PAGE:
Against the Odds: The ‘fluke’ results which cost Leeds United promotion

After 42 games last season, Leeds United occupied second place in the Championship with a three-point buffer to third. They’d won eight of the previous eleven matches, righting the ship after a difficult period from late December to early February.

They didn’t win any of the last four games of the season.

They managed only a single point.

Two of those final matches were incredible upsets, both in terms of league position and the balance of the match. Wigan Athletic and Ipswich Town claimed 2-1 and 3-2 scalps respectively, despite the combined expected goals ‘scoreline’ being 9.14 to Leeds, and just 1.7 to their two opponents. So, how did this happen?

Missed penalties in both matches didn’t help. Pablo Hernández had his spot-kick tipped onto the post against Wigan on 19 April, while Kemar Roofe badly missed his chance against Ipswich on the last day of the season, 5 May.

Although there were many similarities between the two games — lots of chances created by Leeds, their opponents squeezing the most out of the opportunities they got, a red card for the underdogs — there were small but important differences.

The sending-off for Wigan happened after just 14 minutes, and although Hernández’s effort was saved, Leeds went ahead three minutes later through Patrick Bamford. They led, against ten men, until just before half-time, and then conceded again just after the hour-mark. The two goals were Wigan’s only shots on target of the game, with Gavin Massey scoring both.

Having had the lead and playing against ten for such a long time, this defeat might sting more than the one to Ipswich, where Leeds never had the lead and only had their man advantage for the last 11 minutes.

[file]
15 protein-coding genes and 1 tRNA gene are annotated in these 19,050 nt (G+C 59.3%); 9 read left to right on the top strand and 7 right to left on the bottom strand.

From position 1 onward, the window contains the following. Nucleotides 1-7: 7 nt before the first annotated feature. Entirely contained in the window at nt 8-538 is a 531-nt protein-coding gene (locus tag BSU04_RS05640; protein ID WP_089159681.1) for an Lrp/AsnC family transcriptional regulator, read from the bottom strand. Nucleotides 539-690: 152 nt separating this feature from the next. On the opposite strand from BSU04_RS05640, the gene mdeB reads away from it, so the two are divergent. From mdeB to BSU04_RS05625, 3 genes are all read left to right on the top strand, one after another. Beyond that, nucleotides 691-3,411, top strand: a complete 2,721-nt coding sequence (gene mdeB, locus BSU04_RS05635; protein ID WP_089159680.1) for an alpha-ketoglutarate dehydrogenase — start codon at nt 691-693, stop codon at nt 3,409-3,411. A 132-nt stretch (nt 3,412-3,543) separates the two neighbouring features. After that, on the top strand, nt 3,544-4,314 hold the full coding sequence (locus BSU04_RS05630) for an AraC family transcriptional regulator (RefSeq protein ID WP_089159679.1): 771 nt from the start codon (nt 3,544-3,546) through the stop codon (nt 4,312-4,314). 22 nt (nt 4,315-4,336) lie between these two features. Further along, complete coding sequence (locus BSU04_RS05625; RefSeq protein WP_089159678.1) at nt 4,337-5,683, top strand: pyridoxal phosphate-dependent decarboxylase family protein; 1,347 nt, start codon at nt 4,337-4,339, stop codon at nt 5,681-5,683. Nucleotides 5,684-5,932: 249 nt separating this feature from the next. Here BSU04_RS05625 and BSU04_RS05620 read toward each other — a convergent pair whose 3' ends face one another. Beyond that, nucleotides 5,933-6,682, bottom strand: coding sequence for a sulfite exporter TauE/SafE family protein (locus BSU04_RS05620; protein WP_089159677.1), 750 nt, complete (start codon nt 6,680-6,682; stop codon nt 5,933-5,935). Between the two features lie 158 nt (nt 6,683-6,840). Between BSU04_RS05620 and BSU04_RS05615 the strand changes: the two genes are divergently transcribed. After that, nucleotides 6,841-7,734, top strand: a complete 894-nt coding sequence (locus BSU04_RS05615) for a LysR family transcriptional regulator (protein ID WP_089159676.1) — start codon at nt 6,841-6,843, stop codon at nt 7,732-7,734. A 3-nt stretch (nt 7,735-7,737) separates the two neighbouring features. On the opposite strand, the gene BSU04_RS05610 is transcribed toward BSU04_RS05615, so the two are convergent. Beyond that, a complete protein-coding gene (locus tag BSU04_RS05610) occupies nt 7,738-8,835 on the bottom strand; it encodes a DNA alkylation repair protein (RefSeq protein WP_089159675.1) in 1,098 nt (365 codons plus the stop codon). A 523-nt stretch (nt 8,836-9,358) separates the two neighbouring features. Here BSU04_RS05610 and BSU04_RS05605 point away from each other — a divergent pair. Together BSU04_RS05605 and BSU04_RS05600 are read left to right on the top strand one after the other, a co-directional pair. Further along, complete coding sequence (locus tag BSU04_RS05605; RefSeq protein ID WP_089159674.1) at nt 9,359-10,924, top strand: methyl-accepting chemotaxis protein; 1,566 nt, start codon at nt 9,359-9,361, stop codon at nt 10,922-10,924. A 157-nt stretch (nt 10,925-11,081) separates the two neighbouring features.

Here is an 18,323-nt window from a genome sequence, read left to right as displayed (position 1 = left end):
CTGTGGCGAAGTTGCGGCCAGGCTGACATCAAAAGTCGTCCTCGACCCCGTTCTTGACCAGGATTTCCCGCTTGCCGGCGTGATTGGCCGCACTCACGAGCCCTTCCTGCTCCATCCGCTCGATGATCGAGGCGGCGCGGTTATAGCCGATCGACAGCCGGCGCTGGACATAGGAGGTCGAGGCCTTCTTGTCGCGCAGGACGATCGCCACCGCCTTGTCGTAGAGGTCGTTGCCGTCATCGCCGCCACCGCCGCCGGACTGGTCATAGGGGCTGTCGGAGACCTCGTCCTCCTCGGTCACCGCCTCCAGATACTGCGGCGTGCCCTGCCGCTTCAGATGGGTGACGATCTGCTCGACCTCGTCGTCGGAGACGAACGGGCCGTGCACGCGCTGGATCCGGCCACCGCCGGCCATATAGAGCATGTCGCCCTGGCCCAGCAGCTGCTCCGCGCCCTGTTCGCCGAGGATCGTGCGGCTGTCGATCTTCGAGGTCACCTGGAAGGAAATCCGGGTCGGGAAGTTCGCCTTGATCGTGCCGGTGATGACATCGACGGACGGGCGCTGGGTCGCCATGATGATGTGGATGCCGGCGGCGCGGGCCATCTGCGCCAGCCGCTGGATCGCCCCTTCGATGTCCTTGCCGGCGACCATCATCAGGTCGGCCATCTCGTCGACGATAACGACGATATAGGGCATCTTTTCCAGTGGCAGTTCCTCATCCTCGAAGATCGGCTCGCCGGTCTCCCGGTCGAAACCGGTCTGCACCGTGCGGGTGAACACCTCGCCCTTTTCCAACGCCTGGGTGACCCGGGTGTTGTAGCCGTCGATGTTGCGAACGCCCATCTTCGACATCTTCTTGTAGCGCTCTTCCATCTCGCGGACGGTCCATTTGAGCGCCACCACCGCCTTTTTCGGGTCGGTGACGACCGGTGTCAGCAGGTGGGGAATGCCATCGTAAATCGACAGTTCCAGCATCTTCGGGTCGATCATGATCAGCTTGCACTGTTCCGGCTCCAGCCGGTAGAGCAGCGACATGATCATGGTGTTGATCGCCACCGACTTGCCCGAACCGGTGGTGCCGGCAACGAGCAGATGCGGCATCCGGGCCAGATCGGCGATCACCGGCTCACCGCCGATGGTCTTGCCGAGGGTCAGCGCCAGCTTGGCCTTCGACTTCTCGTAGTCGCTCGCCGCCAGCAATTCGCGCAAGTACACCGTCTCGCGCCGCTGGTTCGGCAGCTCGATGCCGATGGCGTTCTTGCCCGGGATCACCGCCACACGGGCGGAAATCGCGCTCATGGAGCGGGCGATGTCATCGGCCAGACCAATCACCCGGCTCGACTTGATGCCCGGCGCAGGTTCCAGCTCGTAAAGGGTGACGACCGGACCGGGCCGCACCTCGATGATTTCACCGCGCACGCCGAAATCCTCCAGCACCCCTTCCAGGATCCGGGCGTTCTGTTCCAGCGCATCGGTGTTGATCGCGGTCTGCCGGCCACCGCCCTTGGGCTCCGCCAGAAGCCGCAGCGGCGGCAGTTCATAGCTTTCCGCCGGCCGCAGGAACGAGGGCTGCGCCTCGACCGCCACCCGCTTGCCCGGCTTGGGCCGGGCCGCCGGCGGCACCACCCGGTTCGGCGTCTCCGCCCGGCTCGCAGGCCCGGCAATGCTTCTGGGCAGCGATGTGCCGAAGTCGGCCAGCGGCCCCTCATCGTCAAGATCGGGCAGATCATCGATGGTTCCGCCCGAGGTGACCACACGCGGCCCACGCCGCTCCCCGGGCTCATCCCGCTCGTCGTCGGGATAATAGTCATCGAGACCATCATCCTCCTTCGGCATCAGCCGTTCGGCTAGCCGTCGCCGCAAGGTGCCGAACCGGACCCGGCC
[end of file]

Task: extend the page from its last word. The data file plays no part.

As a result, Marcelo Bielsa’s side spent an incredible amount of time in the final third against Wigan, getting nearly twice as many completed passes in this area compared to their game against Ipswich. But this territory didn’t necessarily translate to better chances. Their average chance against Wigan was only worth 0.11 expected goals, but against Ipswich it was 0.19.

These two matches are the two of the five worst in the past few seasons for teams losing despite creating far more than their opposition. Leeds lost against Wigan even though they created chances worth 3.02 expected goals more than their opponents, and against Ipswich this expected goals difference was an astonishing 4.41.

There are some caveats to these figures: Patrick Bamford’s shot that was handled on the line by Wigan’s Cédric Kipré, leading to the red card and the penalty, has an expected goals value. Combined with the penalty, the two shots gave Leeds 1.17 expected goals, even though the penalty couldn’t have happened without Bamford’s shot being illegally stopped. Similarly, Stuart Dallas’ goal against Ipswich came from Kemar Roofe hitting the crossbar from mere yards out. 

The main problem with Leeds’ attack in these matches was their finishing. The above caveats affect the numbers here slightly, but Bielsa’s side lost about half the value of their chances through poor finishing. In open-play, Leeds’ figures dropped from 3.23 expected goals to 1.29 once shot placement is factored in. Against Ipswich, the drop was from 3.48 open-play expected goals to 1.82 ‘post-shot’ expected goals (‘post-shot’ because it includes information known after the shot has been hit). 

Even so, these are matches that, on the balance of chances, Leeds would feel they should have won. Their opponents scored all of their shots on target in both matches, something that does happen, but not particularly often. 

With all 24 teams playing 46 matches, there were 1104 chances for it to occur, and it only happened 60 times during that season, or 34 if you only count matches where the team scoring all their shots on target scored more than once. That’s once every 32 matches, and Leeds had it happen to them twice in the crunch month of the season (as well as two other times, against Aston Villa and Blackburn in December).

To finish the story down this sideroad, this unusual phenomenon also happened three times to Bielsa’s team during 2019/20 (against Cardiff, Birmingham City, and Sheffield Wednesday – all over the festive period). It happened once during the Argentine’s 13-match spell at Lille in 2017/18 as well. 

There might not be anything in it, but an event that happens once every 30-35 games happening once every 11 games for Marcelo Bielsa sides — with five of them at Leeds happening over the winter — seems like an interesting pattern.